8 Min Read
Controlling Your Cholesterol as You Age
Maintaining heart health is vital for seniors. While high cholesterol is common in U.S. adults, it’s particularly dangerous for seniors, as it’s a risk factor for heart disease. Because high cholesterol shows no symptoms, it’s referred to as a silent killer. Learn what you can do to control your cholesterol as you age.
What is Cholesterol?
According to Mayo Clinic, cholesterol is a waxy substance in the blood that your body needs to build healthy cells. There are two types of cholesterol: low-density lipoprotein (LDL), considered the “bad” cholesterol, and high-density lipoprotein (HDL), known as “good” cholesterol.
When your LDL cholesterol levels are high, fatty deposits can develop in your blood vessels. When these deposits grow, they can block blood flow to your arteries, sometimes causing a heart attack or stroke.
An LDL cholesterol level of 129 mg/dL or lower is ideal for seniors. If you’re at a high risk of heart disease, 70 mg/dL or lower is ideal.
Controlling Your Cholesterol
There’s no one-size-fits-all approach to managing cholesterol for seniors, but healthy lifestyle choices can help. Since high cholesterol has no symptoms, you should do everything possible to keep your LDL cholesterol levels low and improve your HDL levels.
A heart-healthy diet is essential for seniors, and diet largely influences cholesterol levels. A few simple changes can make a difference in reducing your cholesterol levels:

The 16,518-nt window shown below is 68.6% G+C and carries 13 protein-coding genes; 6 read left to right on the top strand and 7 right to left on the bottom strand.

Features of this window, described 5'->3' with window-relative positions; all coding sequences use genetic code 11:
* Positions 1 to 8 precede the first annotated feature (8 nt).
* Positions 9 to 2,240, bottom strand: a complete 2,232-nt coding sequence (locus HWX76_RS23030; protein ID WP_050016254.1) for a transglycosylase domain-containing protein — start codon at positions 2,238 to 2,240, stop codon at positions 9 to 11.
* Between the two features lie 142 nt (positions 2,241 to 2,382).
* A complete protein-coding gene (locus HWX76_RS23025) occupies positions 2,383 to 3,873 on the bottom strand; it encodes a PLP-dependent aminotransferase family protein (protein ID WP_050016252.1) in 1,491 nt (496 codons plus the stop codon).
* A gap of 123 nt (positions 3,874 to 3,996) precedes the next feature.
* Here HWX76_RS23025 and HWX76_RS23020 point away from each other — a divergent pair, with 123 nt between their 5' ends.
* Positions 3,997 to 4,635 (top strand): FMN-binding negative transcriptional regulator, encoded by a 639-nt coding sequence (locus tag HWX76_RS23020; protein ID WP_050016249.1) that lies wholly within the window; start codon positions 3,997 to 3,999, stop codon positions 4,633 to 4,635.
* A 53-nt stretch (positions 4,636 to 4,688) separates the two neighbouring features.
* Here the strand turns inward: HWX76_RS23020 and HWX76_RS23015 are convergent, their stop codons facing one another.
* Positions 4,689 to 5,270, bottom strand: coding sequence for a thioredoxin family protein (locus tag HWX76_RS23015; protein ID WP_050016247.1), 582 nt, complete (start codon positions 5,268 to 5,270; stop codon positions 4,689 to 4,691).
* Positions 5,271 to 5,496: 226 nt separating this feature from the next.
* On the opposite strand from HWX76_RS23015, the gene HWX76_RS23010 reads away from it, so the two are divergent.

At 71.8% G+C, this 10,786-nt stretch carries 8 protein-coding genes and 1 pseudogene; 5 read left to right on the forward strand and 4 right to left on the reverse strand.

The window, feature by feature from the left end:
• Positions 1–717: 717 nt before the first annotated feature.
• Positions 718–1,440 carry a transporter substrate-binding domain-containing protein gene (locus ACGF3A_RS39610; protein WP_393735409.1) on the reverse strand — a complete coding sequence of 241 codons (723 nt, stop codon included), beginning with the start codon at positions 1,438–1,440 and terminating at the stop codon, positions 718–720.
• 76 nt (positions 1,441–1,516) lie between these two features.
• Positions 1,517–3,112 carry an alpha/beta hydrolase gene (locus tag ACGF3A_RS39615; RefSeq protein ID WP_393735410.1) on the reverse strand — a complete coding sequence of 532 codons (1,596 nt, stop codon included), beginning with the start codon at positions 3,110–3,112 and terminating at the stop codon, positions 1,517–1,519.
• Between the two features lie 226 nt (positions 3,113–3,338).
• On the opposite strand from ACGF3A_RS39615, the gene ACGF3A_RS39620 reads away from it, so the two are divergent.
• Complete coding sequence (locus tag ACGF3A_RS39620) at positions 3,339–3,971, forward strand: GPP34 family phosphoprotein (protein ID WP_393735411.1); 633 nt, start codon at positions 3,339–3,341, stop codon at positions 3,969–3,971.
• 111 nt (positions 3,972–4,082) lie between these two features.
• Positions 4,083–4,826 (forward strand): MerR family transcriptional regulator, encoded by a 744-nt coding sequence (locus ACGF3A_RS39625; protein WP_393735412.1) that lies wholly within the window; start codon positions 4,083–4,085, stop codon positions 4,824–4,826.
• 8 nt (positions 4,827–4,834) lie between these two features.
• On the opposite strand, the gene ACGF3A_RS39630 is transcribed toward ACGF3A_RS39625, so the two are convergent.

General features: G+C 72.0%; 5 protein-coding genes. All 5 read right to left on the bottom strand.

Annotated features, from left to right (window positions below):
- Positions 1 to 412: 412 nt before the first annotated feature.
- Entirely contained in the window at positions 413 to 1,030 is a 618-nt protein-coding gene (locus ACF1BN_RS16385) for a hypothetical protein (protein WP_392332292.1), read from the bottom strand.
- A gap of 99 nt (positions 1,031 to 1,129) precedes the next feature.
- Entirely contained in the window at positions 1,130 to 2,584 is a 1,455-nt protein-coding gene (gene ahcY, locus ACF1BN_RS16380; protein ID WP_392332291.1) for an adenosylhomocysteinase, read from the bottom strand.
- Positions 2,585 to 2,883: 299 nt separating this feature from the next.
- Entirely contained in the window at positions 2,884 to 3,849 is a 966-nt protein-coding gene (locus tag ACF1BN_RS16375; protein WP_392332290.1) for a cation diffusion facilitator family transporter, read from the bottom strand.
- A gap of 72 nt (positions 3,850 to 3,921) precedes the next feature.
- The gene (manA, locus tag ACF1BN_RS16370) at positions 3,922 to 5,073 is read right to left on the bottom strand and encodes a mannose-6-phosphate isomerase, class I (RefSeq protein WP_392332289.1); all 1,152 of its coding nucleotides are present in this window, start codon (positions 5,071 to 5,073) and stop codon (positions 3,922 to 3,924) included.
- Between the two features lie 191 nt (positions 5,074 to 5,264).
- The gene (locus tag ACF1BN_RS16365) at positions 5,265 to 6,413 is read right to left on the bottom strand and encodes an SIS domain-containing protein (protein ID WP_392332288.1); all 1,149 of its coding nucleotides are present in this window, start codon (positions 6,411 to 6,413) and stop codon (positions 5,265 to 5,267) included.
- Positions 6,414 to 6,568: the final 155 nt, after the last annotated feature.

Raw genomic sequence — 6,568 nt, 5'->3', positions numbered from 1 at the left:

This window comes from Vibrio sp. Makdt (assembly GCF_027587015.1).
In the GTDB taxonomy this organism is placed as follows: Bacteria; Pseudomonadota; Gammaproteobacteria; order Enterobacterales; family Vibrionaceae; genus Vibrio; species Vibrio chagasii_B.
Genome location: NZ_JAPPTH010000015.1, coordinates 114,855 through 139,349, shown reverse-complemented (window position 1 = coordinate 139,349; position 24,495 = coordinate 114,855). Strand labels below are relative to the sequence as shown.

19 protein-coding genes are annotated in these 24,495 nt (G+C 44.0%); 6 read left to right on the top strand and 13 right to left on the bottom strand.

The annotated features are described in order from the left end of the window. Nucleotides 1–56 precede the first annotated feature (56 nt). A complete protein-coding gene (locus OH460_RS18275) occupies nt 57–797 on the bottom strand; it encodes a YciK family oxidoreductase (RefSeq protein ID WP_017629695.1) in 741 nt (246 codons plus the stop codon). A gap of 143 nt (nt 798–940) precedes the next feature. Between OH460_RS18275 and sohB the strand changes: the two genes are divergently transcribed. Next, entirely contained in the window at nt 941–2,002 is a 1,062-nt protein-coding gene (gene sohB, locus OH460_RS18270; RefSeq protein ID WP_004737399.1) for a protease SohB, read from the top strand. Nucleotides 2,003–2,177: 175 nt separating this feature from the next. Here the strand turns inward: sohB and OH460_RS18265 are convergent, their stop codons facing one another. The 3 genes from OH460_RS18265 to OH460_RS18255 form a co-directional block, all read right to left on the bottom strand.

- Reduce your intake of saturated fats, often found in red meat and full-fat dairy products.
- Avoid trans fats, often found in margarine and store-bought snacks like cookies, crackers, and cakes.
- Eat more foods rich in omega-3 fatty acids, like salmon, walnuts, and flaxseed.
- Increase your soluble fiber intake by eating more fiber-rich foods like oatmeal, apples, and pears.
According to the American Addiction Centers, drinking more than one 5-ounce serving of wine, beer, hard liquor, or mixed drinks is likely to increase LDL cholesterol levels. If you drink alcohol, you should do so in moderation (with approval from your doctor).
Regular exercise can lower your LDL cholesterol levels by up to 15% and raise your HDL cholesterol levels by up to 20%. According to the Centers for Disease and Prevention, adults 65 and older need at least 150 minutes a week of moderate-intensity activity. Examples include:
- Brisk walking
- Water aerobics
- Riding a bike
Talk to your doctor before starting a new exercise routine.
Maintain a Healthy Weight
Maintaining a healthy weight depends on many variables, most importantly eating a healthy, well-balanced diet and exercising regularly, as mentioned above. Other factors, like stress and getting enough sleep (7-9 hours per night), can also affect your weight. Even just a few extra pounds can contribute to high LDL cholesterol levels.
A healthy weight is different for everyone. BMI, or Body Mass Index, is a useful tool to know if your weight is in the healthy range. BMI compares your height and body weight to calculate your body fat percentage. You can use this BMI calculator to find out yours.
- Underweight = less than 18.5
- Normal weight = 18.5–24.9
- Overweight = 25–29.9
- Obese = 30 or greater
Talk to Your Doctor
A blood test is the only way to know you have high cholesterol. If your doctor prescribes medication to lower your cholesterol levels, take it as directed and continue to make healthy lifestyle choices.